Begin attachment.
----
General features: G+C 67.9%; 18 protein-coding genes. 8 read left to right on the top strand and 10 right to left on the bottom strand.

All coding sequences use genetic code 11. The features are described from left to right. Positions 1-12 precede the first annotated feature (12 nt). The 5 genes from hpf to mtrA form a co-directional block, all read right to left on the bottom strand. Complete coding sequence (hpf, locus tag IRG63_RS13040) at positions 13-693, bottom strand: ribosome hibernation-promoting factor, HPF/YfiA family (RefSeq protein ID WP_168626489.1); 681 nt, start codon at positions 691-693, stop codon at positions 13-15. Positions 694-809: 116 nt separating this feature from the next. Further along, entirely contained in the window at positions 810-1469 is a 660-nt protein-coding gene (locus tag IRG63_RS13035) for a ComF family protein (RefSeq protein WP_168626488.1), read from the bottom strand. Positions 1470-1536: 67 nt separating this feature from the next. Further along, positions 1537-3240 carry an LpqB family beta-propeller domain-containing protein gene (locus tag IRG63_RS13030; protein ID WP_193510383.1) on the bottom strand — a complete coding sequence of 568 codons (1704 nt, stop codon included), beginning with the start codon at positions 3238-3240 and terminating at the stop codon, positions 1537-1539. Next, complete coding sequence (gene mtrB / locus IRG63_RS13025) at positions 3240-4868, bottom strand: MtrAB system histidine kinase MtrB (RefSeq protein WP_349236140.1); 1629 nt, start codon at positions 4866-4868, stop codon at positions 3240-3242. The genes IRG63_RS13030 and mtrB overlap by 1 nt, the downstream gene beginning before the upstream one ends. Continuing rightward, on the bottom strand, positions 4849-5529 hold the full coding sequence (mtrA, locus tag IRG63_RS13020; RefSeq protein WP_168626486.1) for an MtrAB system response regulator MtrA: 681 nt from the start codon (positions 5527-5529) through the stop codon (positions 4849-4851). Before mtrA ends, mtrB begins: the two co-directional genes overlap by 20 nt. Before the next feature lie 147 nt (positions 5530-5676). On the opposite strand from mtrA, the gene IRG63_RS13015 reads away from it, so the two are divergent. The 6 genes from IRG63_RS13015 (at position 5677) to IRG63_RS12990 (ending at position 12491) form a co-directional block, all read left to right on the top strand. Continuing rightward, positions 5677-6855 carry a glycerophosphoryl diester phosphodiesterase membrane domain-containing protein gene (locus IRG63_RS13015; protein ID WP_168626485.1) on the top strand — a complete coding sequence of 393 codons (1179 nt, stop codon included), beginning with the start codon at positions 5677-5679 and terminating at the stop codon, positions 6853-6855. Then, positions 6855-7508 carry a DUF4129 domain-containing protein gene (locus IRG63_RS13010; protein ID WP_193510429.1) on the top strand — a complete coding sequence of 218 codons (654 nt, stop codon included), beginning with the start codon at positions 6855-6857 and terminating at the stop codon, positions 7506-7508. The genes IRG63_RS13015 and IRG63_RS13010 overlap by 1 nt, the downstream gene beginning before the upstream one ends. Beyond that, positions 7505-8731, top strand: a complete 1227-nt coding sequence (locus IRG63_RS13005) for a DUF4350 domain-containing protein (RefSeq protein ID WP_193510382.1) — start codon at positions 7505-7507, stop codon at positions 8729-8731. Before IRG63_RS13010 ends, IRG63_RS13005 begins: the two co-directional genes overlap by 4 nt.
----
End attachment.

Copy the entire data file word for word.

General features: G+C 67.9%; 18 protein-coding genes. 8 read left to right on the top strand and 10 right to left on the bottom strand.

All coding sequences use genetic code 11. The features are described from left to right. Positions 1-12 precede the first annotated feature (12 nt). The 5 genes from hpf to mtrA form a co-directional block, all read right to left on the bottom strand. Complete coding sequence (hpf, locus tag IRG63_RS13040) at positions 13-693, bottom strand: ribosome hibernation-promoting factor, HPF/YfiA family (RefSeq protein ID WP_168626489.1); 681 nt, start codon at positions 691-693, stop codon at positions 13-15. Positions 694-809: 116 nt separating this feature from the next. Further along, entirely contained in the window at positions 810-1469 is a 660-nt protein-coding gene (locus tag IRG63_RS13035) for a ComF family protein (RefSeq protein WP_168626488.1), read from the bottom strand. Positions 1470-1536: 67 nt separating this feature from the next. Further along, positions 1537-3240 carry an LpqB family beta-propeller domain-containing protein gene (locus tag IRG63_RS13030; protein ID WP_193510383.1) on the bottom strand — a complete coding sequence of 568 codons (1704 nt, stop codon included), beginning with the start codon at positions 3238-3240 and terminating at the stop codon, positions 1537-1539. Next, complete coding sequence (gene mtrB / locus IRG63_RS13025) at positions 3240-4868, bottom strand: MtrAB system histidine kinase MtrB (RefSeq protein WP_349236140.1); 1629 nt, start codon at positions 4866-4868, stop codon at positions 3240-3242. The genes IRG63_RS13030 and mtrB overlap by 1 nt, the downstream gene beginning before the upstream one ends. Continuing rightward, on the bottom strand, positions 4849-5529 hold the full coding sequence (mtrA, locus tag IRG63_RS13020; RefSeq protein WP_168626486.1) for an MtrAB system response regulator MtrA: 681 nt from the start codon (positions 5527-5529) through the stop codon (positions 4849-4851). Before mtrA ends, mtrB begins: the two co-directional genes overlap by 20 nt. Before the next feature lie 147 nt (positions 5530-5676). On the opposite strand from mtrA, the gene IRG63_RS13015 reads away from it, so the two are divergent. The 6 genes from IRG63_RS13015 (at position 5677) to IRG63_RS12990 (ending at position 12491) form a co-directional block, all read left to right on the top strand. Continuing rightward, positions 5677-6855 carry a glycerophosphoryl diester phosphodiesterase membrane domain-containing protein gene (locus IRG63_RS13015; protein ID WP_168626485.1) on the top strand — a complete coding sequence of 393 codons (1179 nt, stop codon included), beginning with the start codon at positions 5677-5679 and terminating at the stop codon, positions 6853-6855. Then, positions 6855-7508 carry a DUF4129 domain-containing protein gene (locus IRG63_RS13010; protein ID WP_193510429.1) on the top strand — a complete coding sequence of 218 codons (654 nt, stop codon included), beginning with the start codon at positions 6855-6857 and terminating at the stop codon, positions 7506-7508. The genes IRG63_RS13015 and IRG63_RS13010 overlap by 1 nt, the downstream gene beginning before the upstream one ends. Beyond that, positions 7505-8731, top strand: a complete 1227-nt coding sequence (locus IRG63_RS13005) for a DUF4350 domain-containing protein (RefSeq protein ID WP_193510382.1) — start codon at positions 7505-7507, stop codon at positions 8729-8731. Before IRG63_RS13010 ends, IRG63_RS13005 begins: the two co-directional genes overlap by 4 nt.